When I think back on the success of our family vacation this summer, I realize that there are key elements that contributed to our enjoyment. I wanted to share these with you:
1. My Children’s Ages
We’ve traveled to Europe many times before with Nick and Sasha. This time, at ages 10 and 14, their stamina, their sense of adventure, and their flexibility made it more relaxed and enjoyable.
2. A Variety of Activities
Let’s face it, in this day and age, neither adults nor children have long attention spans. Making sure to plan days that include both active and cultural outings helps keep everyone engaged. A museum in the morning (when everyone is fresh) and an afternoon of sailing, for example. In our case, we went to the Chateau Musee d’Annecy and then rented a sailing boat on the lovely lake that afternoon.
3. A Home Base–with good meals and a pool!
Moving around from hotel to hotel and spending long hours driving or traveling between points is not recommended on a family vacation. There is a reason why European families often return every summer to the same hotel. Settling in to one hotel for multiple days (in our case, five) allows the family to feel a part of the place, to get to know the hotel staff, to return after a long day with a sense of home. Even better, book yourselves in “demi-pension” (half-board), withbreakfast and either lunch or dinner included. Given our daily schedule, we opted for dinner. The children love the certainty of a full meal, with dessert, every night. Furthermore, it relieves the stress of finding an appropriate, good restauarant every night-one that your children will agree upon unanimously, especially.
A pool during the summer makes your home base even more appealing. On some days, when my daughter was dragging a little, I would hold out the promise of a swim before dinner as a reward for her perseverance. This carrot usually had the desired effect!
4. Experiential Activities
Whether cultural or active, the kinds of activities to plan for a family vacation must be interactive and engaging. This is, of course, fairly easy with active options like hiking, riding horses, kayaking, and zip-lining. When choosing a museum, for example, seek out any special visit days that involve more creativity in the presentation. On our trip, I waited for a weekend day to take the family to Chateau Menthon St Bernard (http://www.chateau-de-menthon.com/) because they featured a costumed tour done by actors who portray the various family members (including 11th-century St. Bernard himself) and introduce each room in the Chateau. The actors spoke French, and I am lucky my children are bi-lingual, so the experience ended up being doubly educational for them. They even translated for their father at times!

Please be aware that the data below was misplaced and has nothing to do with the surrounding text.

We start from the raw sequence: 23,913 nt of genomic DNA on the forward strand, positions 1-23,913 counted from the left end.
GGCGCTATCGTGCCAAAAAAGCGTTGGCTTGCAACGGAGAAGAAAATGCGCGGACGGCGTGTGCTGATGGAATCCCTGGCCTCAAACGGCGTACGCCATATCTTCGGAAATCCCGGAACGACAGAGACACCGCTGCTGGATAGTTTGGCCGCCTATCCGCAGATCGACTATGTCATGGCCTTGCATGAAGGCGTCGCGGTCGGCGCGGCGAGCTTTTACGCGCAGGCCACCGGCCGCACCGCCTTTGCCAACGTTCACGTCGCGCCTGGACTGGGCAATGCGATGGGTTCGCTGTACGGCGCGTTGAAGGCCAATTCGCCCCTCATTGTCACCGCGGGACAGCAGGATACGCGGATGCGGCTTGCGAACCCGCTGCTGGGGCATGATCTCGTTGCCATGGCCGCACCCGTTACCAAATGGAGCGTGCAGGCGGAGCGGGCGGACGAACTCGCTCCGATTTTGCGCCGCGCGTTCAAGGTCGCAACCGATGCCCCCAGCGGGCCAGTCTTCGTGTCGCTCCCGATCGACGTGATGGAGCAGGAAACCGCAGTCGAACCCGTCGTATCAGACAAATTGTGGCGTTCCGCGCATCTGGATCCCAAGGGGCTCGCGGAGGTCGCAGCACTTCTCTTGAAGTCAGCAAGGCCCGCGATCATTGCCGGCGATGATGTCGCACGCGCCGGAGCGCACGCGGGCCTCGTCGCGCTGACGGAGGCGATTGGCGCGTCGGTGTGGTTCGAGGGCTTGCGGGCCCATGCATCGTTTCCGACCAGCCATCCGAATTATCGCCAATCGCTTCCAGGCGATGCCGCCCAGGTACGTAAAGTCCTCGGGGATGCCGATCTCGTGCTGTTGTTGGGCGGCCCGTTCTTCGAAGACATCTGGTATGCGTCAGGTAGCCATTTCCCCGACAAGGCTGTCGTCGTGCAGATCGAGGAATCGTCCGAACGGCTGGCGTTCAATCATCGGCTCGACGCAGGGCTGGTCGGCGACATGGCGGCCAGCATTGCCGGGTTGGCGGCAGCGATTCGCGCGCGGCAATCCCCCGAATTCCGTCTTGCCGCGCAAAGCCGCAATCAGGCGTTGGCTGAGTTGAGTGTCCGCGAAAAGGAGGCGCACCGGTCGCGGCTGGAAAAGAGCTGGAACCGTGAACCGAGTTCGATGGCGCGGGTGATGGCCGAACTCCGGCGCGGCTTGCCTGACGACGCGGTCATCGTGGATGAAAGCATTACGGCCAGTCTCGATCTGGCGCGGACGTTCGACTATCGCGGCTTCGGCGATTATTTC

Any time you travel as a group, it’s important to gauge members’ energy and interest level, and remain flexible on timing and the order of activities. The first day we arrived, I reviewed the various options we had before us and had each member of the family state their priorities. It became clear that we wanted to: hike, paraglide, sail, see Annecy, take a cruise on the lake, swim, ride horses and do a forest parcourse. We managed to fit it all in, except for the paragliding (which my husband decided, after the 2300-meter hike, he’d have difficulty jumping off a cliff).
Though I know France and this region fairly well, I did feel that I missed having the more in-depth educational input in places like the cheese farm, the Chateau Museum of Annecy and elsewhere–context that we provide to our groups on our travel programs. And certainly, having someone else do the planning for such a trip would have been a wonderful relief. In short, even with my insider’s knowledge of travel planning, the value of an organized family program was not lost on me!